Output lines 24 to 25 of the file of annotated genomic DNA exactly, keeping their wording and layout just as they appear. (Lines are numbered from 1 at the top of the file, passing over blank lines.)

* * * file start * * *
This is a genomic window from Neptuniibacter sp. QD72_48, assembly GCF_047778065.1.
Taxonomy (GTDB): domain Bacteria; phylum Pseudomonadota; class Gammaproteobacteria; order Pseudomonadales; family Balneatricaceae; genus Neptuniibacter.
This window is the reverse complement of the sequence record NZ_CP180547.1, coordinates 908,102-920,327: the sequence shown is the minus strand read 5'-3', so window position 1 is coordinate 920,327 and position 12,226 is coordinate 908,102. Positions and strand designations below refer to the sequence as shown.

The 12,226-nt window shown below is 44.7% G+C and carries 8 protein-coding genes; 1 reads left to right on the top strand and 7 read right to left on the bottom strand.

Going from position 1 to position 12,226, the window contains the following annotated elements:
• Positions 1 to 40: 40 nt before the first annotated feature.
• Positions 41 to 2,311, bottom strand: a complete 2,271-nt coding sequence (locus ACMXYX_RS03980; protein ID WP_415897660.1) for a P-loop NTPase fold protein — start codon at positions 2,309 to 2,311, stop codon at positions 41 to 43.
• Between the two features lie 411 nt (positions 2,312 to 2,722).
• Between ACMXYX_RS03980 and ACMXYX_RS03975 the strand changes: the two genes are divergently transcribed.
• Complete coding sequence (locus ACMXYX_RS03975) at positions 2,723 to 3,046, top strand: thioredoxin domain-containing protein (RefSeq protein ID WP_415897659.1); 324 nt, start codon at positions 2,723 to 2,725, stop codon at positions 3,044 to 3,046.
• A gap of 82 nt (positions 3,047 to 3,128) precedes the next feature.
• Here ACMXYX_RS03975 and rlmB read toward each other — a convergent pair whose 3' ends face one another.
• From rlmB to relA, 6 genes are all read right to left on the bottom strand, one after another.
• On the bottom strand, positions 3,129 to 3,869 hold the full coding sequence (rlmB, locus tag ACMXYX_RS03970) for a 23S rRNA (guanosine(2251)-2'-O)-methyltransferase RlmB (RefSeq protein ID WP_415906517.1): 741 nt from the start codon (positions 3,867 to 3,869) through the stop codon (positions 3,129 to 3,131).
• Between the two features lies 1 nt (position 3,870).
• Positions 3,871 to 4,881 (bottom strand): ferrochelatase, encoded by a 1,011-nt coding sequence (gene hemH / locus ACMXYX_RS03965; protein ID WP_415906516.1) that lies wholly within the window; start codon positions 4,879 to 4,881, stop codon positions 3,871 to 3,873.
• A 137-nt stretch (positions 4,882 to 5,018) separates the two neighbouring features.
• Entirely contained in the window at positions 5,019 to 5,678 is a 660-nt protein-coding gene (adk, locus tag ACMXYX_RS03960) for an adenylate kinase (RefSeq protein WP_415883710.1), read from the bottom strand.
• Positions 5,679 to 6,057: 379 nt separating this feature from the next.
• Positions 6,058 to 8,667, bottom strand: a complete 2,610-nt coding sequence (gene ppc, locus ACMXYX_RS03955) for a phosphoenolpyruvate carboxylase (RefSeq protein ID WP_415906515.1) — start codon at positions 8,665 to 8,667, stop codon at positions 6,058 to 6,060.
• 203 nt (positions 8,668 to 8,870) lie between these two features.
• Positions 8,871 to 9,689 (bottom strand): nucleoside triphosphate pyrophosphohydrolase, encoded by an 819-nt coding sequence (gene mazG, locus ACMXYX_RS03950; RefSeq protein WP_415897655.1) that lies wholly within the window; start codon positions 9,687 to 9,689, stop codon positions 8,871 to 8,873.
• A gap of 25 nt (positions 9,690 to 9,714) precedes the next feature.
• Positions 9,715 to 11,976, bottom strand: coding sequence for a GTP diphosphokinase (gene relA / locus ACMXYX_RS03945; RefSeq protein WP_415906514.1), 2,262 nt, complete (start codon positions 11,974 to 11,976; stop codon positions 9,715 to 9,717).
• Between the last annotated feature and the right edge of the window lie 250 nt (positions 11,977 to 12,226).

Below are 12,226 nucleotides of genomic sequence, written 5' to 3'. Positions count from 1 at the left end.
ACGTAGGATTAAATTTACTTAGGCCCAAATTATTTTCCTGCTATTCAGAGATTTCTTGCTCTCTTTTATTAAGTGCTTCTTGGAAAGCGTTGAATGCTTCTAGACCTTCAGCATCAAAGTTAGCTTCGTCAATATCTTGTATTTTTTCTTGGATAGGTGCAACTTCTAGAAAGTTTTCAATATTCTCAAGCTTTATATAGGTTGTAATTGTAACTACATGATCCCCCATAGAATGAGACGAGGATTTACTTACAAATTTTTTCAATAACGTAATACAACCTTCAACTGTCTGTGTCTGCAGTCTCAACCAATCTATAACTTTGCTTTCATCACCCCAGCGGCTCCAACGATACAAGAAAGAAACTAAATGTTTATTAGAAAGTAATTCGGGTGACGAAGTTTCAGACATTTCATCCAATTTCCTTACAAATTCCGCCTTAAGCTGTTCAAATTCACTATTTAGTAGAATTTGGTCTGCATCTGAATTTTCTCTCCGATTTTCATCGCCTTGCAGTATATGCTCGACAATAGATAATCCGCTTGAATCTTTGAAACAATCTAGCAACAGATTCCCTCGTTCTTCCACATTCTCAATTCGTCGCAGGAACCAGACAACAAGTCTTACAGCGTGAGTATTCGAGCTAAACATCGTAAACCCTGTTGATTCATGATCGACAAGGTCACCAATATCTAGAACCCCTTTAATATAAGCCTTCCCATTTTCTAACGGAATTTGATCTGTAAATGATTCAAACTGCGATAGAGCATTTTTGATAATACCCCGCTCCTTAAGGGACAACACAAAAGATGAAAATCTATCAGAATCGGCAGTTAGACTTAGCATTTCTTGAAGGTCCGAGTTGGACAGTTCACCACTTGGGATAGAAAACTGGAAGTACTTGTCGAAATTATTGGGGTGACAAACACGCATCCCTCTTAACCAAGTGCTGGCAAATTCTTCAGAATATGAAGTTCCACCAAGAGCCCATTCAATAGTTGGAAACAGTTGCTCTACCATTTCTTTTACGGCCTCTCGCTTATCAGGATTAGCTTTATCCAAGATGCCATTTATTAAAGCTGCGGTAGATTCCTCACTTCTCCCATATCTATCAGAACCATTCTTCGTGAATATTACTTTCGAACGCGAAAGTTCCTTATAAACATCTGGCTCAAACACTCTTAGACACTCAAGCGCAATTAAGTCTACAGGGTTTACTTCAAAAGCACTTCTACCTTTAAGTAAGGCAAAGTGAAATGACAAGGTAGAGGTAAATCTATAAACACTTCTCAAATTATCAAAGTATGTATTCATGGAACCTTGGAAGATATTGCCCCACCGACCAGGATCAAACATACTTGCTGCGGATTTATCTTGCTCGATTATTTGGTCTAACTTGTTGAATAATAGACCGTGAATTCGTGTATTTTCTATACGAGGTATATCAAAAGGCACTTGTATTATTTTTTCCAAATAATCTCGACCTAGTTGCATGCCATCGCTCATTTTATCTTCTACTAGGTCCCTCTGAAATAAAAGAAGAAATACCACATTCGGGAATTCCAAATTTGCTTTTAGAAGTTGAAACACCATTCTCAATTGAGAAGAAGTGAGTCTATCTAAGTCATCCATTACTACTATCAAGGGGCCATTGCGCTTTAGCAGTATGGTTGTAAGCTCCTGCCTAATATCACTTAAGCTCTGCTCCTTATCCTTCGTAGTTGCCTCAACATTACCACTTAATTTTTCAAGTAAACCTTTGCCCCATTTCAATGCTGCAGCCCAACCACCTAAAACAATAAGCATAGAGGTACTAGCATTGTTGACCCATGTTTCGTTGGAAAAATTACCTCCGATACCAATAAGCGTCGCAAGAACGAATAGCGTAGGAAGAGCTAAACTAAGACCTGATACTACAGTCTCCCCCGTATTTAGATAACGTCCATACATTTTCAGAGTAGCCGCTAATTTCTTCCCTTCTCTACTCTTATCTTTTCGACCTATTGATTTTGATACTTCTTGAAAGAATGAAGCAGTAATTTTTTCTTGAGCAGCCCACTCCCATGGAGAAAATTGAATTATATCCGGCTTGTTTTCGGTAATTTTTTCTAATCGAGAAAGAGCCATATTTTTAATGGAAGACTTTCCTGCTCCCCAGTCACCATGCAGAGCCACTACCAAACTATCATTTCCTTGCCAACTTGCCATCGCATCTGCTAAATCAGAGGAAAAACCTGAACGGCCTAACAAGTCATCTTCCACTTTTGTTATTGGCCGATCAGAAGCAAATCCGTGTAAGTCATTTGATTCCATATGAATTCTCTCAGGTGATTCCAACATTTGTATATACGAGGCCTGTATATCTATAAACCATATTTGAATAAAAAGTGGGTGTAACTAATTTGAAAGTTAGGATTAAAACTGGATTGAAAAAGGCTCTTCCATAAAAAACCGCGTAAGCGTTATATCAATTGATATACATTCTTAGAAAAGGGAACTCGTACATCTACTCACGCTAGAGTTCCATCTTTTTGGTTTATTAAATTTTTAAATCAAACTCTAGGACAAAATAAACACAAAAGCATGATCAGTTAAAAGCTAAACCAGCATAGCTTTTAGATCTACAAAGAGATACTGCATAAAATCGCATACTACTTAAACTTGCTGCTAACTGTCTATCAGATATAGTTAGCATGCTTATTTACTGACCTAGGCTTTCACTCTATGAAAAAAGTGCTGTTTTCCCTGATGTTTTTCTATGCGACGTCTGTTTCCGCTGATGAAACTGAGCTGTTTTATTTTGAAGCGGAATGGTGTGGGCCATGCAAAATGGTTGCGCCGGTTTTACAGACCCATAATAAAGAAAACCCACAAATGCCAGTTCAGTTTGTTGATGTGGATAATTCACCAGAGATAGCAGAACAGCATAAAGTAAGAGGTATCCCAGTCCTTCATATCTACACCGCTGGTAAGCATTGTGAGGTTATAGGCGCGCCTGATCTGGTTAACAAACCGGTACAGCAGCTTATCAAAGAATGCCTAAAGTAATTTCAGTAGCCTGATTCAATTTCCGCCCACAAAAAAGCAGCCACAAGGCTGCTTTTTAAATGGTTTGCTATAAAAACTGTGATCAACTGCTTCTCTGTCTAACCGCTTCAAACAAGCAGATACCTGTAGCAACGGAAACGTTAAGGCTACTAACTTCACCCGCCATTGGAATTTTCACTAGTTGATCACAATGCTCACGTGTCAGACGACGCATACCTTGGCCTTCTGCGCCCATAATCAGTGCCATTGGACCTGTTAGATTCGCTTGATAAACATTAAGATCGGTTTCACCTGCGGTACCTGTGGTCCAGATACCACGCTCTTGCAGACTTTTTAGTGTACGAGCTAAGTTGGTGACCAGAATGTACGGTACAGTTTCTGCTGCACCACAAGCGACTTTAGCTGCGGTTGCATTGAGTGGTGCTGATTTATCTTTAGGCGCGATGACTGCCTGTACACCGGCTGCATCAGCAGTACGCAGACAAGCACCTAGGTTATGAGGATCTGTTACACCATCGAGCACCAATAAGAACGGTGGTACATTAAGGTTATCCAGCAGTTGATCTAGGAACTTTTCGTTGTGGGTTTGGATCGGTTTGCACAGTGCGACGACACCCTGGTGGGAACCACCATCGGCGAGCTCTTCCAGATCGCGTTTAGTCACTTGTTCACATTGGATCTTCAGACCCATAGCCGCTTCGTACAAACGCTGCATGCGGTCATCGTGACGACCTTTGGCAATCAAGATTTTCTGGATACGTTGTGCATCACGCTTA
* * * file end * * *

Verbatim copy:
• Positions 9,715 to 11,976, bottom strand: coding sequence for a GTP diphosphokinase (gene relA / locus ACMXYX_RS03945; RefSeq protein WP_415906514.1), 2,262 nt, complete (start codon positions 11,974 to 11,976; stop codon positions 9,715 to 9,717).
• Between the last annotated feature and the right edge of the window lie 250 nt (positions 11,977 to 12,226).